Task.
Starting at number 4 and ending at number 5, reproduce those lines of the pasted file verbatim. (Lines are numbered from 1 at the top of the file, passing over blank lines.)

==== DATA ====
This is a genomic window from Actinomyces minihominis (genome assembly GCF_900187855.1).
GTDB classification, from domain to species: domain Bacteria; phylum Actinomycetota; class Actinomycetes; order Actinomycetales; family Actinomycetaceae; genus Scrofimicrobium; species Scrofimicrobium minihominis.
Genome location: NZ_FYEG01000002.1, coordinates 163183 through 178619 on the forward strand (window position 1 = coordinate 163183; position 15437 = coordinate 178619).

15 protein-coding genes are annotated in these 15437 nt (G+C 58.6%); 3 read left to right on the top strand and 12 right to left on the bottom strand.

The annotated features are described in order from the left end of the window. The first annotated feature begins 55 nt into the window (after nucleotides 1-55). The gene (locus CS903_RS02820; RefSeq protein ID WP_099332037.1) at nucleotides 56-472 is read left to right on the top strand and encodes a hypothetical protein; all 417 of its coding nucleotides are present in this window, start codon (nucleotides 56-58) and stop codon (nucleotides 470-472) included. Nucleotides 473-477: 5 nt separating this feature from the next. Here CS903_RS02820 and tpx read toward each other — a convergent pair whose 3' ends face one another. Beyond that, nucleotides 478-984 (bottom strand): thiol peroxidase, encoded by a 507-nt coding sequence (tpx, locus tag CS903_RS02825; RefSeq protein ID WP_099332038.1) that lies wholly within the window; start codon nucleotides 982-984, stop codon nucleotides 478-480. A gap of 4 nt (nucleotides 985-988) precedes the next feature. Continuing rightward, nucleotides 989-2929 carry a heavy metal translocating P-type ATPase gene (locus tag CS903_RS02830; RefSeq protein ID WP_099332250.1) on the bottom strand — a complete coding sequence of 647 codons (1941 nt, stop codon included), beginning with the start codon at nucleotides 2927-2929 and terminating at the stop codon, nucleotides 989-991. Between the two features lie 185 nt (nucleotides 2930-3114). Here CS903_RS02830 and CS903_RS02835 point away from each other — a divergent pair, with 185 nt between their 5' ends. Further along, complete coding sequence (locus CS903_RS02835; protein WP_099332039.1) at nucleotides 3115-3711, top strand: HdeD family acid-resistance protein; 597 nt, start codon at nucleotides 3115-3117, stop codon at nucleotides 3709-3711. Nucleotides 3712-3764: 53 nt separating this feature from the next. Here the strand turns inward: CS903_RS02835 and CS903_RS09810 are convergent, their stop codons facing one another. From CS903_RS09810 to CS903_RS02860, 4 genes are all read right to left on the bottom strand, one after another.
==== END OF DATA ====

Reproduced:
15 protein-coding genes are annotated in these 15437 nt (G+C 58.6%); 3 read left to right on the top strand and 12 right to left on the bottom strand.

The annotated features are described in order from the left end of the window. The first annotated feature begins 55 nt into the window (after nucleotides 1-55). The gene (locus CS903_RS02820; RefSeq protein ID WP_099332037.1) at nucleotides 56-472 is read left to right on the top strand and encodes a hypothetical protein; all 417 of its coding nucleotides are present in this window, start codon (nucleotides 56-58) and stop codon (nucleotides 470-472) included. Nucleotides 473-477: 5 nt separating this feature from the next. Here CS903_RS02820 and tpx read toward each other — a convergent pair whose 3' ends face one another. Beyond that, nucleotides 478-984 (bottom strand): thiol peroxidase, encoded by a 507-nt coding sequence (tpx, locus tag CS903_RS02825; RefSeq protein ID WP_099332038.1) that lies wholly within the window; start codon nucleotides 982-984, stop codon nucleotides 478-480. A gap of 4 nt (nucleotides 985-988) precedes the next feature. Continuing rightward, nucleotides 989-2929 carry a heavy metal translocating P-type ATPase gene (locus tag CS903_RS02830; RefSeq protein ID WP_099332250.1) on the bottom strand — a complete coding sequence of 647 codons (1941 nt, stop codon included), beginning with the start codon at nucleotides 2927-2929 and terminating at the stop codon, nucleotides 989-991. Between the two features lie 185 nt (nucleotides 2930-3114). Here CS903_RS02830 and CS903_RS02835 point away from each other — a divergent pair, with 185 nt between their 5' ends. Further along, complete coding sequence (locus CS903_RS02835; protein WP_099332039.1) at nucleotides 3115-3711, top strand: HdeD family acid-resistance protein; 597 nt, start codon at nucleotides 3115-3117, stop codon at nucleotides 3709-3711. Nucleotides 3712-3764: 53 nt separating this feature from the next. Here the strand turns inward: CS903_RS02835 and CS903_RS09810 are convergent, their stop codons facing one another. From CS903_RS09810 to CS903_RS02860, 4 genes are all read right to left on the bottom strand, one after another.